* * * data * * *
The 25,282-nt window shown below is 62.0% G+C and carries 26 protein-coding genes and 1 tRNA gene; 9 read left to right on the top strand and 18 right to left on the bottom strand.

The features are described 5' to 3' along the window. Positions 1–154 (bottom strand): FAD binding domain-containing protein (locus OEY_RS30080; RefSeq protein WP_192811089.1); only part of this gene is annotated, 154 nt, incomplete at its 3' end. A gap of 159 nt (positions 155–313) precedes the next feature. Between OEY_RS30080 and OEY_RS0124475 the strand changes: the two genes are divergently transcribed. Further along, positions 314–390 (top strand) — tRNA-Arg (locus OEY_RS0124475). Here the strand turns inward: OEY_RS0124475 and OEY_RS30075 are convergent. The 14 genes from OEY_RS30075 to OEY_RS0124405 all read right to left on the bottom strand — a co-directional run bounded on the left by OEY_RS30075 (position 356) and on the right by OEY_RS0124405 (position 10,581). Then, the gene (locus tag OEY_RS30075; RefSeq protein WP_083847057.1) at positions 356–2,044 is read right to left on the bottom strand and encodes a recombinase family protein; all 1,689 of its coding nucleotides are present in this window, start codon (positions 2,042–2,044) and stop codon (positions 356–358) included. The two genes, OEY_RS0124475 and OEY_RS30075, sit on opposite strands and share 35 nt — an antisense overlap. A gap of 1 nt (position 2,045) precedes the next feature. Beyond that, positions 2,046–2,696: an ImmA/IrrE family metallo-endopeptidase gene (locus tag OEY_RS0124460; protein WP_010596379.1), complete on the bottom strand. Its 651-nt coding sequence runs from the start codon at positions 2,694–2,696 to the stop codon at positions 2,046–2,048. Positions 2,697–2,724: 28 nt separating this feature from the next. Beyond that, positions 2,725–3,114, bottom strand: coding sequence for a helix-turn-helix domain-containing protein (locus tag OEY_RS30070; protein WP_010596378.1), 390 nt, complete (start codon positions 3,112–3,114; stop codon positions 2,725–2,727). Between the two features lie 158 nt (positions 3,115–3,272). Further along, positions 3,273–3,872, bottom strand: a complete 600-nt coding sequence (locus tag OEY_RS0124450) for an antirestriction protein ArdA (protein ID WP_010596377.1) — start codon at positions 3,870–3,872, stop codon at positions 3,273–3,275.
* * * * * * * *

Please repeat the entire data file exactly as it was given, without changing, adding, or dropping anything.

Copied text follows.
The 25,282-nt window shown below is 62.0% G+C and carries 26 protein-coding genes and 1 tRNA gene; 9 read left to right on the top strand and 18 right to left on the bottom strand.

The features are described 5' to 3' along the window. Positions 1–154 (bottom strand): FAD binding domain-containing protein (locus OEY_RS30080; RefSeq protein WP_192811089.1); only part of this gene is annotated, 154 nt, incomplete at its 3' end. A gap of 159 nt (positions 155–313) precedes the next feature. Between OEY_RS30080 and OEY_RS0124475 the strand changes: the two genes are divergently transcribed. Further along, positions 314–390 (top strand) — tRNA-Arg (locus OEY_RS0124475). Here the strand turns inward: OEY_RS0124475 and OEY_RS30075 are convergent. The 14 genes from OEY_RS30075 to OEY_RS0124405 all read right to left on the bottom strand — a co-directional run bounded on the left by OEY_RS30075 (position 356) and on the right by OEY_RS0124405 (position 10,581). Then, the gene (locus tag OEY_RS30075; RefSeq protein WP_083847057.1) at positions 356–2,044 is read right to left on the bottom strand and encodes a recombinase family protein; all 1,689 of its coding nucleotides are present in this window, start codon (positions 2,042–2,044) and stop codon (positions 356–358) included. The two genes, OEY_RS0124475 and OEY_RS30075, sit on opposite strands and share 35 nt — an antisense overlap. A gap of 1 nt (position 2,045) precedes the next feature. Beyond that, positions 2,046–2,696: an ImmA/IrrE family metallo-endopeptidase gene (locus tag OEY_RS0124460; protein WP_010596379.1), complete on the bottom strand. Its 651-nt coding sequence runs from the start codon at positions 2,694–2,696 to the stop codon at positions 2,046–2,048. Positions 2,697–2,724: 28 nt separating this feature from the next. Beyond that, positions 2,725–3,114, bottom strand: coding sequence for a helix-turn-helix domain-containing protein (locus tag OEY_RS30070; protein WP_010596378.1), 390 nt, complete (start codon positions 3,112–3,114; stop codon positions 2,725–2,727). Between the two features lie 158 nt (positions 3,115–3,272). Further along, positions 3,273–3,872, bottom strand: a complete 600-nt coding sequence (locus tag OEY_RS0124450) for an antirestriction protein ArdA (protein ID WP_010596377.1) — start codon at positions 3,870–3,872, stop codon at positions 3,273–3,275.